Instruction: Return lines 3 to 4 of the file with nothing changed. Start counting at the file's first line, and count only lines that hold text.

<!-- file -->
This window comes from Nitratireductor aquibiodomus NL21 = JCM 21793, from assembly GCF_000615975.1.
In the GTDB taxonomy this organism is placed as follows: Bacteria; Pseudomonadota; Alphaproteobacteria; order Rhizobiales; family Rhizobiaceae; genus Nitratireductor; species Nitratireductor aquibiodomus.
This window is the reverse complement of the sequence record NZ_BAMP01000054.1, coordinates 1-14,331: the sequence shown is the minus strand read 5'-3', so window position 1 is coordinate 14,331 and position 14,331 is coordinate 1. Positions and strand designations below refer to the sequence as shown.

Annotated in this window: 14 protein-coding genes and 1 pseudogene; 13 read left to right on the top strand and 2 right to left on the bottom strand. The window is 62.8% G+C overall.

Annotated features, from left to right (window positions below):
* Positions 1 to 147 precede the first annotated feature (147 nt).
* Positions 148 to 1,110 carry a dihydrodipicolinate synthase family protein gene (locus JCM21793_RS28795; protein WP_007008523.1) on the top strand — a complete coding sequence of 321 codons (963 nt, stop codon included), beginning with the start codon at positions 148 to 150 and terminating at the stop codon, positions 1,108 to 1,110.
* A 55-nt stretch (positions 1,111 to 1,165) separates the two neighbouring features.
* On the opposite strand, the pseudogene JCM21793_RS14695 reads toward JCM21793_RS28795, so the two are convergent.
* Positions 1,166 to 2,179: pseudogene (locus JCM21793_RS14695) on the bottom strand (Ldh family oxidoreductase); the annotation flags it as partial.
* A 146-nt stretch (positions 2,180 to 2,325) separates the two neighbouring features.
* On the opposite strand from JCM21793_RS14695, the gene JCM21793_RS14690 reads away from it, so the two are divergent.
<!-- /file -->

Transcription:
This window is the reverse complement of the sequence record NZ_BAMP01000054.1, coordinates 1-14,331: the sequence shown is the minus strand read 5'-3', so window position 1 is coordinate 14,331 and position 14,331 is coordinate 1. Positions and strand designations below refer to the sequence as shown.

Annotated in this window: 14 protein-coding genes and 1 pseudogene; 13 read left to right on the top strand and 2 right to left on the bottom strand. The window is 62.8% G+C overall.